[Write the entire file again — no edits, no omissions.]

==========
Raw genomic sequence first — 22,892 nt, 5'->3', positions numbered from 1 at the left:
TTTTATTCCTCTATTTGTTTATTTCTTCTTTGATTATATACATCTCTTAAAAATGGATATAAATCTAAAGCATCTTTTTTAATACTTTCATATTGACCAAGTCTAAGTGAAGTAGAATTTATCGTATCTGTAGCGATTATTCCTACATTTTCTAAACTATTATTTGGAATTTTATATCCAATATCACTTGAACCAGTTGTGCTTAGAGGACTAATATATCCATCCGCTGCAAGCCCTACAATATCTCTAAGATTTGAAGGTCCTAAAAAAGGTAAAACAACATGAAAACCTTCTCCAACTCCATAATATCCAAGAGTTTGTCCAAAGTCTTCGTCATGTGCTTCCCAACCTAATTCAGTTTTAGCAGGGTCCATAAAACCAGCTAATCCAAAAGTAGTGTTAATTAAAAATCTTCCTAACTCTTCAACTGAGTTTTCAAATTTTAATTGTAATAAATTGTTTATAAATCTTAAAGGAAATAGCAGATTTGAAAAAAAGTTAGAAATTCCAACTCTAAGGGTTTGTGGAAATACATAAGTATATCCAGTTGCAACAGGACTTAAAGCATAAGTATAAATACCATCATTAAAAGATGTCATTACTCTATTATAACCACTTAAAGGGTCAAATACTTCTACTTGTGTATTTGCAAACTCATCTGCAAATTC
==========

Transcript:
Raw genomic sequence first — 22,892 nt, 5'->3', positions numbered from 1 at the left:
TTTTATTCCTCTATTTGTTTATTTCTTCTTTGATTATATACATCTCTTAAAAATGGATATAAATCTAAAGCATCTTTTTTAATACTTTCATATTGACCAAGTCTAAGTGAAGTAGAATTTATCGTATCTGTAGCGATTATTCCTACATTTTCTAAACTATTATTTGGAATTTTATATCCAATATCACTTGAACCAGTTGTGCTTAGAGGACTAATATATCCATCCGCTGCAAGCCCTACAATATCTCTAAGATTTGAAGGTCCTAAAAAAGGTAAAACAACATGAAAACCTTCTCCAACTCCATAATATCCAAGAGTTTGTCCAAAGTCTTCGTCATGTGCTTCCCAACCTAATTCAGTTTTAGCAGGGTCCATAAAACCAGCTAATCCAAAAGTAGTGTTAATTAAAAATCTTCCTAACTCTTCAACTGAGTTTTCAAATTTTAATTGTAATAAATTGTTTATAAATCTTAAAGGAAATAGCAGATTTGAAAAAAAGTTAGAAATTCCAACTCTAAGGGTTTGTGGAAATACATAAGTATATCCAGTTGCAACAGGACTTAAAGCATAAGTATAAATACCATCATTAAAAGATGTCATTACTCTATTATAACCACTTAAAGGGTCAAATACTTCTACTTGTGTATTTGCAAACTCATCTGCAAATTC